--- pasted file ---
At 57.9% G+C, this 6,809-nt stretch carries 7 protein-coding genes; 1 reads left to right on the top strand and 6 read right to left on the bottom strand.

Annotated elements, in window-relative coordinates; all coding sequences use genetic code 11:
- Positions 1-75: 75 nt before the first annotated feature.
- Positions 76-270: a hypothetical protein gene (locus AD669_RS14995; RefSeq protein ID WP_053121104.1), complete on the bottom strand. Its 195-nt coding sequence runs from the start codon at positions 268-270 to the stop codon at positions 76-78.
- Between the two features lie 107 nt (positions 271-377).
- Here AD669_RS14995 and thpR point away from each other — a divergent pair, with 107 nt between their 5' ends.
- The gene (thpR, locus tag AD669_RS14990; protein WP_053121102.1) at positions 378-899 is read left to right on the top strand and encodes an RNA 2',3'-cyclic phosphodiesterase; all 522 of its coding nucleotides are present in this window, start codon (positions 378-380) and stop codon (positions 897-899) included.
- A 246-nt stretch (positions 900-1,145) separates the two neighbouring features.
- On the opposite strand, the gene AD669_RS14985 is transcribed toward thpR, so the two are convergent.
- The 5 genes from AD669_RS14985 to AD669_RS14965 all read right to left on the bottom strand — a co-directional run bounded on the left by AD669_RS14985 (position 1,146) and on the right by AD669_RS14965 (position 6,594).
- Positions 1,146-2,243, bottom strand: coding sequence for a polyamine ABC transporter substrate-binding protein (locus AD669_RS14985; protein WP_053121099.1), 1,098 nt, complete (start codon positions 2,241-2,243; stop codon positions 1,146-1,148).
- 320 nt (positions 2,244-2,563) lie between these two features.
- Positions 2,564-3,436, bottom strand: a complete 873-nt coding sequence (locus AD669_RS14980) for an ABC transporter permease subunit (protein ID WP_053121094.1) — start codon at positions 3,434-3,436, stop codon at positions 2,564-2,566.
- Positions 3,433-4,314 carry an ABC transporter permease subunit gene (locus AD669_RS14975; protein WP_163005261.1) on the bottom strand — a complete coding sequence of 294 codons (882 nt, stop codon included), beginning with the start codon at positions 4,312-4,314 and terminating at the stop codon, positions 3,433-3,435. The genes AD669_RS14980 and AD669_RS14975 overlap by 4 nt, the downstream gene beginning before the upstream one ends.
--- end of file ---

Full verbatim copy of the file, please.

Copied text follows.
At 57.9% G+C, this 6,809-nt stretch carries 7 protein-coding genes; 1 reads left to right on the top strand and 6 read right to left on the bottom strand.

Annotated elements, in window-relative coordinates; all coding sequences use genetic code 11:
- Positions 1-75: 75 nt before the first annotated feature.
- Positions 76-270: a hypothetical protein gene (locus AD669_RS14995; RefSeq protein ID WP_053121104.1), complete on the bottom strand. Its 195-nt coding sequence runs from the start codon at positions 268-270 to the stop codon at positions 76-78.
- Between the two features lie 107 nt (positions 271-377).
- Here AD669_RS14995 and thpR point away from each other — a divergent pair, with 107 nt between their 5' ends.
- The gene (thpR, locus tag AD669_RS14990; protein WP_053121102.1) at positions 378-899 is read left to right on the top strand and encodes an RNA 2',3'-cyclic phosphodiesterase; all 522 of its coding nucleotides are present in this window, start codon (positions 378-380) and stop codon (positions 897-899) included.
- A 246-nt stretch (positions 900-1,145) separates the two neighbouring features.
- On the opposite strand, the gene AD669_RS14985 is transcribed toward thpR, so the two are convergent.
- The 5 genes from AD669_RS14985 to AD669_RS14965 all read right to left on the bottom strand — a co-directional run bounded on the left by AD669_RS14985 (position 1,146) and on the right by AD669_RS14965 (position 6,594).
- Positions 1,146-2,243, bottom strand: coding sequence for a polyamine ABC transporter substrate-binding protein (locus AD669_RS14985; protein WP_053121099.1), 1,098 nt, complete (start codon positions 2,241-2,243; stop codon positions 1,146-1,148).
- 320 nt (positions 2,244-2,563) lie between these two features.
- Positions 2,564-3,436, bottom strand: a complete 873-nt coding sequence (locus AD669_RS14980) for an ABC transporter permease subunit (protein ID WP_053121094.1) — start codon at positions 3,434-3,436, stop codon at positions 2,564-2,566.
- Positions 3,433-4,314 carry an ABC transporter permease subunit gene (locus AD669_RS14975; protein WP_163005261.1) on the bottom strand — a complete coding sequence of 294 codons (882 nt, stop codon included), beginning with the start codon at positions 4,312-4,314 and terminating at the stop codon, positions 3,433-3,435. The genes AD669_RS14980 and AD669_RS14975 overlap by 4 nt, the downstream gene beginning before the upstream one ends.